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Survival associated pathway identification with group Lp penalized global AUC maximization

Zhenqiu Liu12*, Laurence S Magder2, Terry Hyslop3 and Li Mao4

Author Affiliations

1 Greenebaum Cancer Center, University of Maryland, 22 South Greene Street, Baltimore, MD 21201, USA

2 Department of Epidemiology and Preventive Medicine, The University of Maryland, Baltimore, MD 21201, USA

3 Division of Biostatistics, Department of Pharmacology and Experimental Therapeutics, Thomas Jefferson University, Philadelphia, PA 19107, USA

4 Department of Oncology and Diagnosis Sciences, The University of Maryland Dental School, Baltimore, MD 21201, USA

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Algorithms for Molecular Biology 2010, 5:30  doi:10.1186/1748-7188-5-30

Published: 16 August 2010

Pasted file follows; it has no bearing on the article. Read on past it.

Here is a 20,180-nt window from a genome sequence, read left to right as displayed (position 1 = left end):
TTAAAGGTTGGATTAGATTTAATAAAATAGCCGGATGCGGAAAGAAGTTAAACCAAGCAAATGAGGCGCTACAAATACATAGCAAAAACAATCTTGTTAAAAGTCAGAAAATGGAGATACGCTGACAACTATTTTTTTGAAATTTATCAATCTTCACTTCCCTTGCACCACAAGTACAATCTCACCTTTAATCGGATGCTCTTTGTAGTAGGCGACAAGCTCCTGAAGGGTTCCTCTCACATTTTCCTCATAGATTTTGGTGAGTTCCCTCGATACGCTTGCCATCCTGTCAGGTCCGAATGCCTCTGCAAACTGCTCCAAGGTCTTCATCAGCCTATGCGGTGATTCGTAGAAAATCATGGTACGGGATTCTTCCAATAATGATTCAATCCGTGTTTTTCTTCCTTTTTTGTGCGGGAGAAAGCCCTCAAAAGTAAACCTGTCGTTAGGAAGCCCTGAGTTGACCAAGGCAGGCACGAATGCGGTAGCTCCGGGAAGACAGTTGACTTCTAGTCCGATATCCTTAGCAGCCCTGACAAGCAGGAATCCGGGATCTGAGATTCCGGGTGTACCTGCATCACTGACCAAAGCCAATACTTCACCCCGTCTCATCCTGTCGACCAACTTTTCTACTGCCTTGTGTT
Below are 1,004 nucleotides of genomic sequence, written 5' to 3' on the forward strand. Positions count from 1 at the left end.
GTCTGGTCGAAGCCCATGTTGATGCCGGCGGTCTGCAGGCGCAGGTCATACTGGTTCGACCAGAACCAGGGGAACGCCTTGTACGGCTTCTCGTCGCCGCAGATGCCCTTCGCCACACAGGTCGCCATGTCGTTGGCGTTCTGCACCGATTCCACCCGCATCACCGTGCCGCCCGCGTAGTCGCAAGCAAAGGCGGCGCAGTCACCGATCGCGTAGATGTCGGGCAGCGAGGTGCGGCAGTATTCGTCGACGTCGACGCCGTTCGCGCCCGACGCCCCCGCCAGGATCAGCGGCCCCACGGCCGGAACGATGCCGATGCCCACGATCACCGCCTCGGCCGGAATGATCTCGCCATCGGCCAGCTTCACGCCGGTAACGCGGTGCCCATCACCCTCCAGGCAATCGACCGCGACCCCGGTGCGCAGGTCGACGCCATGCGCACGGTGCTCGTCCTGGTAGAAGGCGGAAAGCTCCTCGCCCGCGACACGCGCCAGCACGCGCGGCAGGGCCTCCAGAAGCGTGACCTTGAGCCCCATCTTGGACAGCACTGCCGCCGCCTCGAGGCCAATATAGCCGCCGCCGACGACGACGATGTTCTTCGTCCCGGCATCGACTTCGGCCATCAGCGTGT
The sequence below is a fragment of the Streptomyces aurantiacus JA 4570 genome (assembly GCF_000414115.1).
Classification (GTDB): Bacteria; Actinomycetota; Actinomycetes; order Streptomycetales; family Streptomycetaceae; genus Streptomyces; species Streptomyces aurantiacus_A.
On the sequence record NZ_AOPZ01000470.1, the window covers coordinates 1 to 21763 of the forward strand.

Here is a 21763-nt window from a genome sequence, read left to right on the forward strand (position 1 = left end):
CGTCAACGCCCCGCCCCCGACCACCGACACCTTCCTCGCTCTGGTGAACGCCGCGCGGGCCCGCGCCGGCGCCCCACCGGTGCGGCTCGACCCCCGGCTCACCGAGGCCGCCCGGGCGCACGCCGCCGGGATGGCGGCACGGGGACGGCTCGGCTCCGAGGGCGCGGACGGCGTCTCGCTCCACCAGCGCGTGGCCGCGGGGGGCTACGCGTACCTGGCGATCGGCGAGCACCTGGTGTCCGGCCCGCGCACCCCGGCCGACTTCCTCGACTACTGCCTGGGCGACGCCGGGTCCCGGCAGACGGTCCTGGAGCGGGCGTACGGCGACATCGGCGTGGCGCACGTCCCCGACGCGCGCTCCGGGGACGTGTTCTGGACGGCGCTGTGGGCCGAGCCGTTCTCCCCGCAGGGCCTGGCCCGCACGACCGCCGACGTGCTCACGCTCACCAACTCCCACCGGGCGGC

It has been demonstrated that genes in a cell do not act independently. They interact with one another to complete certain biological processes or to implement certain molecular functions. How to incorporate biological pathways or functional groups into the model and identify survival associated gene pathways is still a challenging problem. In this paper, we propose a novel iterative gradient based method for survival analysis with group Lp penalized global AUC summary maximization. Unlike LASSO, Lp (p < 1) (with its special implementation entitled adaptive LASSO) is asymptotic unbiased and has oracle properties [1]. We first extend Lp for individual gene identification to group Lp penalty for pathway selection, and then develop a novel iterative gradient algorithm for penalized global AUC summary maximization (IGGAUCS). This method incorporates the genetic pathways into global AUC summary maximization and identifies survival associated pathways instead of individual genes. The tuning parameters are determined using 10-fold cross validation with training data only. The prediction performance is evaluated using test data. We apply the proposed method to survival outcome analysis with gene expression profile and identify multiple pathways simultaneously. Experimental results with simulation and gene expression data demonstrate that the proposed procedures can be used for identifying important biological pathways that are related to survival phenotype and for building a parsimonious model for predicting the survival times.